Toddler is code name for independent. And as you well know dressing is one of those areas where this independence asserts itself. While getting dressed is something you want “them" to do, your toddler may have different ideas. There is usually some looming time constraint, and your patience is wearing thin with the pressure to get out the door. This is a perfect scenario to trigger your toddler's autonomy button (AKA really-important-idea-to-mommy-so-must-rebel-against-it button!)
Here are some tips to keep it on the fun side!
- Engage them in the process. For the younger toddler: The good old fashioned, “Where’s Janey’s hand?, Where’s Janey’s hand?, There’s Janey’s hand!” can work wonders! Describe every body part and even sub body parts (toes, ankles, knees) to make it all that much more interesting - helping your toddler forget this was ever your idea in the first place! For the older toddler: Holding up their pants ask, “Should we put your head in this hole? NO! Your arms in these holes? NO!" The key is to be relaxed and to move the toddler out of the resistance mode and into an enjoyable experience (maybe even playful bonding moment) for both of you!
- Give them choices, but not too many. For the younger toddler: Ask, “Should we put your shirt on first or your pants on first?” Remember too many choices can actually overwhelm a child and make her feel anxious that she has to make too many decisions for herself. For the older toddler: Older toddlers may want to chose what they will wear - I encourage parents to let this be a place for creative expression and autonomy - even if it means mismatched clothes. Set limits around weather-appropriate clothes and changing-outfits like, “Oh you picked this outfit already but I see you want to change your mind - let’s put this in a special place so we can remember to wear this other outfit tomorrow.”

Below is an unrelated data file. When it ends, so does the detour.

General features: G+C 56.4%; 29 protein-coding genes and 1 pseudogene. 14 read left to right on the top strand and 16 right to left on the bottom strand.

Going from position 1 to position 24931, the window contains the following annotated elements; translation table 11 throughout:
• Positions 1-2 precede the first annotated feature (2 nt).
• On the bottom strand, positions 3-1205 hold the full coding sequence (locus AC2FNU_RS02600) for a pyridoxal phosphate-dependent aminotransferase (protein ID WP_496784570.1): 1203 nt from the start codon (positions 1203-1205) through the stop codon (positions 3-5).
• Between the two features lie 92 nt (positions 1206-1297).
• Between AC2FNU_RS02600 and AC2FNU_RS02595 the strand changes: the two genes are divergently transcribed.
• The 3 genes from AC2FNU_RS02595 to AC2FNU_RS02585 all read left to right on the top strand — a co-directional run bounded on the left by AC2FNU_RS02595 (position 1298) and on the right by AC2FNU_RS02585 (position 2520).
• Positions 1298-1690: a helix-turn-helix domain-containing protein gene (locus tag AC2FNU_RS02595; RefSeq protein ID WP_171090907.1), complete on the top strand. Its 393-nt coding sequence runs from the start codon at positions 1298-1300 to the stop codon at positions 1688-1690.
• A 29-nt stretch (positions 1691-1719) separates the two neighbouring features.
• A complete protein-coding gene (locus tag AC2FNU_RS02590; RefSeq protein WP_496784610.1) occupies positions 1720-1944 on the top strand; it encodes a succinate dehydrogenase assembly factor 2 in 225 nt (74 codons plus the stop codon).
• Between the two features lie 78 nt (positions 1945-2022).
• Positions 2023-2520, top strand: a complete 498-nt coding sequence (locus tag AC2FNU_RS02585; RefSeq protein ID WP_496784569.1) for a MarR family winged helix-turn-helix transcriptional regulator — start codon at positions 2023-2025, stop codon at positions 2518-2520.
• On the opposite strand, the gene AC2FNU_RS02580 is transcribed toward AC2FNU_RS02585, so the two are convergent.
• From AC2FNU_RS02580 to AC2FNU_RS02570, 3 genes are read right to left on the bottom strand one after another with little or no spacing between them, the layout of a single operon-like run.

- Get dressed in motion. A mom once shared this strategy with me in one of our workshops and I thought it was brilliant-especially for the younger toddler. Put each part of the outfit in a different room and have the child run to each room to find each article of clothing! Daniel Siegel, M.D. writes in "The Whole Brain Child" that movement is often key to getting children out of resistance mode and into the cooperative mode - this mom was really onto something!
- Set a timer. Let’s see if we can get dressed by the time this timer goes beep beep beep (or quack, quack, quack... thank you smartphone). Children love little challenges like this to keep things moving. Be careful not offer a reward if it happens (such as a sticker or a treat) as usually children are satisfied enough by the game itself and the rewards can backfire when the child is old enough to say, “That’s ok I don’t want a sticker today!"
- Sing A Song. When all else fails, turn getting dressed into a song (or any other resisted activity!). Try this one (to the tune of Here We Go Round the Mulberry Bush) or make up your own, “This is the way we put on our socks, put on our socks, put on our socks, this is the way we put on our socks so early in the morning!”
The key in all these strategies is encouraging cooperation without getting into a power struggle. In this way we set limits and stay in control (as opposed to letting our children go out naked, or staying home because it’s just too hard) while encouraging autonomy and independence (something you will be thankful for when they are 30 and not living a home!) Learn more about your child’s development, strategies for striking that balance, and more at your local Early Childhood Matters workshops!